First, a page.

The remnants of the four Parachute Battalions that had been attacking into the town had fallen back to Oosterbeek. The Headquarters and support troops, as well as the Artillery – were gathering in the village of Oosterbeek.
In the north, the 4th Brigade had been pinned down overnight. As it became clear that their attack had little chance of succeeding, Brigadier Hackett and Major-General Urquhart agreed that the 4th Brigade would disengage and move underneath the railway and attempt to fight their way into Arnhem on the southern route.
What followed was pandemonium. It was against all training and doctrine to disengage in the open, in daylight, when in action. What started as an orderly withdrawl became a pell mell retreat. Rumours began to spread that the Germans had advanced from the east and taken the Wolfheze crossroads, which would have taken the 4th Brigade from the rear, eliminated their escape route and cut them off completely. In the mele most of the Jeeps were passed under a culvert under the railway, and men scrambled up and over the embankment. The Germans followed hot on the Paras heels and inflicted heavy casualties.
Captain Lionel Queripel, a 25 year old Captain in the 10th Battalion of the Parachute Regiment, was the senior officer in a group of men cut off and in danger of being overwhelmed. With no regard for his own safety he ordered his men to retreat and covered them, firing his pistol and lobbing hand grenades. he was never seen alive again.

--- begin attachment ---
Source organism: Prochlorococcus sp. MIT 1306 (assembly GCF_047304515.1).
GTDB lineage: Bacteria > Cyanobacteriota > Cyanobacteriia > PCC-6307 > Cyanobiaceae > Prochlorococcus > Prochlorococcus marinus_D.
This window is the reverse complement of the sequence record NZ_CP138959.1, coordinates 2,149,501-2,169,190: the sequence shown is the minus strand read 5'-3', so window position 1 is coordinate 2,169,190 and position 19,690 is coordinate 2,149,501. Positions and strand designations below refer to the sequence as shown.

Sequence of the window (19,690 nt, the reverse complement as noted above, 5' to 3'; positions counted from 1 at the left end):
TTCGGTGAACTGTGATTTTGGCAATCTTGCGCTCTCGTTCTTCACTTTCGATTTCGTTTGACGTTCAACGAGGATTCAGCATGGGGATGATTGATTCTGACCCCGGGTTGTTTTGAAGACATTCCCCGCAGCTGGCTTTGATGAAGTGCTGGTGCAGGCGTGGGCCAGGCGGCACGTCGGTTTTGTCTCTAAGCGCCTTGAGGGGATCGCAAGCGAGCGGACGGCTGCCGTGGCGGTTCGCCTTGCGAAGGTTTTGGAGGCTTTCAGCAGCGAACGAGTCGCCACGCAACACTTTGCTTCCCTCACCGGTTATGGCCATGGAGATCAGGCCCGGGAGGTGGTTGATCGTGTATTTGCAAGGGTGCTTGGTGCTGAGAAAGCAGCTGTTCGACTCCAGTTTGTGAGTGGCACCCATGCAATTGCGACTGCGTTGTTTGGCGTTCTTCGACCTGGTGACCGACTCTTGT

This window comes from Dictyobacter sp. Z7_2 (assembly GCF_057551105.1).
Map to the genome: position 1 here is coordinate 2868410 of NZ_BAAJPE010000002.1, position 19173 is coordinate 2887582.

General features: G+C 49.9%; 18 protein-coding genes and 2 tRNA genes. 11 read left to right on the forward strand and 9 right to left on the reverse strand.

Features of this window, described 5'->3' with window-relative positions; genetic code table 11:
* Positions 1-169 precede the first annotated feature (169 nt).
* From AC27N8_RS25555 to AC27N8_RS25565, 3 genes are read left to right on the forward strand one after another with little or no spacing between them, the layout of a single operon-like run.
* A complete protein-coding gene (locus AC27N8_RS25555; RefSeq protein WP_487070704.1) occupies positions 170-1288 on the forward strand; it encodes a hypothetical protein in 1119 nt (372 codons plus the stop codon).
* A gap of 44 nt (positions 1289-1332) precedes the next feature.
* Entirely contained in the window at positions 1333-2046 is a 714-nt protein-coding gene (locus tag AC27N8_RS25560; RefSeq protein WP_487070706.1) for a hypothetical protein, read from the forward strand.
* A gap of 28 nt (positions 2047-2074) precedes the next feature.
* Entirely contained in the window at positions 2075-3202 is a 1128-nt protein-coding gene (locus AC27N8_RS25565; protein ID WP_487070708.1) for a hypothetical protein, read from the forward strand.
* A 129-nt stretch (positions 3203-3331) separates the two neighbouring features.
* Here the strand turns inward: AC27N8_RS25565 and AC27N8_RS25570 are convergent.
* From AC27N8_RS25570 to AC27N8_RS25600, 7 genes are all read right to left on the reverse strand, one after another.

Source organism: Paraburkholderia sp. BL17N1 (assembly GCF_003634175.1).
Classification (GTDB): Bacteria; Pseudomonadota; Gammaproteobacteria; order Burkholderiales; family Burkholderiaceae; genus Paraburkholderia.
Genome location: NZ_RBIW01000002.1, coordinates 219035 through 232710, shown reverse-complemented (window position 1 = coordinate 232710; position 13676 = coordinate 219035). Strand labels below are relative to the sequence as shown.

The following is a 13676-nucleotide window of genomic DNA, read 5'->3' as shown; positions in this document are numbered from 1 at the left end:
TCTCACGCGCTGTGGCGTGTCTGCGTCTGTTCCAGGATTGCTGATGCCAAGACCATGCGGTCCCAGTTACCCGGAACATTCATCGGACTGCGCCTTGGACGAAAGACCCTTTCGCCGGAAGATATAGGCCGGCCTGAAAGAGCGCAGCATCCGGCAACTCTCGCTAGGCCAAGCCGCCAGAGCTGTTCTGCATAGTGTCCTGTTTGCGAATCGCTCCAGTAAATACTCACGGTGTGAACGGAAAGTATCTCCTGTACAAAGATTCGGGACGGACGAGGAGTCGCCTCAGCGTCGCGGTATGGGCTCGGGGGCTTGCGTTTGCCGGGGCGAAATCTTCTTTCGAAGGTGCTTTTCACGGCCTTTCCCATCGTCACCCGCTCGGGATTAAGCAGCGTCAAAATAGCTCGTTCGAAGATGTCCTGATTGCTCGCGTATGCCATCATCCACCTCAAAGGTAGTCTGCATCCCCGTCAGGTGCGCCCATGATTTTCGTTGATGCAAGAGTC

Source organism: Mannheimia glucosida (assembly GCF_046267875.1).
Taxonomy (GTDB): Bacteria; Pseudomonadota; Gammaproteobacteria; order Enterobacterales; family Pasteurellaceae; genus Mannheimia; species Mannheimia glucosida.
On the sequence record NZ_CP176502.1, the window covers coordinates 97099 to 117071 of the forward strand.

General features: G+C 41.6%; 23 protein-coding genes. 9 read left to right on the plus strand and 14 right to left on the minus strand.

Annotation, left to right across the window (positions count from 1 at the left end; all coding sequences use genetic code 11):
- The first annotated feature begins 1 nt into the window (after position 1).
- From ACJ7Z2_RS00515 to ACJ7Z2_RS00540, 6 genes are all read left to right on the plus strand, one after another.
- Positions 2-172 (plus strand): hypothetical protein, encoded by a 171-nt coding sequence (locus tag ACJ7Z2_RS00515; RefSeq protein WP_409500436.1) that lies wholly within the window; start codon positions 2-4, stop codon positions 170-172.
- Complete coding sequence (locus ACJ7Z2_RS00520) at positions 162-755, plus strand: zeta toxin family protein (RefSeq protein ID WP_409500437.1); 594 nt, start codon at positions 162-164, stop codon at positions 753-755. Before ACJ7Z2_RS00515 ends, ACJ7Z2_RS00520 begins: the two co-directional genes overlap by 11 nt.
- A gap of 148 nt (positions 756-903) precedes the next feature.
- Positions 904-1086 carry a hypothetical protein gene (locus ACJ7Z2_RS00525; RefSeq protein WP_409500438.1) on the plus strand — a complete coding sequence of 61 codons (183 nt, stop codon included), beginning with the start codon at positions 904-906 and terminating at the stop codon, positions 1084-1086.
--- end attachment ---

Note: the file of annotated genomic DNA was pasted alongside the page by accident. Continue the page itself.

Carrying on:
The survivors of the 4th Brigade trickled their way into Oosterbeek, where the rest of the Division was established. Brigadier Hackett and one party of men became surrounded in a hollow, some distance from safety. After sitting it out for several hours they decided to make a charge for it, and safely made it into the forming Oosterbeek perimeter.
After only 4 days of fighting the Germans had completely surrounded the British, both at the Bridge and in Oosterbeek. The British had lost a massive amount of men killed, wounded, missing or captured. They could no longer count on reinforcements, as the Polish Para Brigade’s drop had been cancelled the day before due to poor weather in england, and a new dropping zone had to be found for them. And curiously, given the allies complete air superiority, there was an almost complete lack of close air support. The designated supply dropping zones had been overun too, so the British would be receiving next to no supplies of food, ammunition or medical supplies.
The Germans, meanwhile, were getting stronger all the time. Reinforcements were pouring in from all over Holland and Germany. Heavy weapons were being moved into the battle zone. And with XXX Corps still south of Nijmegen and unable to influence events at Arnhem, what was supposed to be a walkover had turned into a bitter struggle for survival.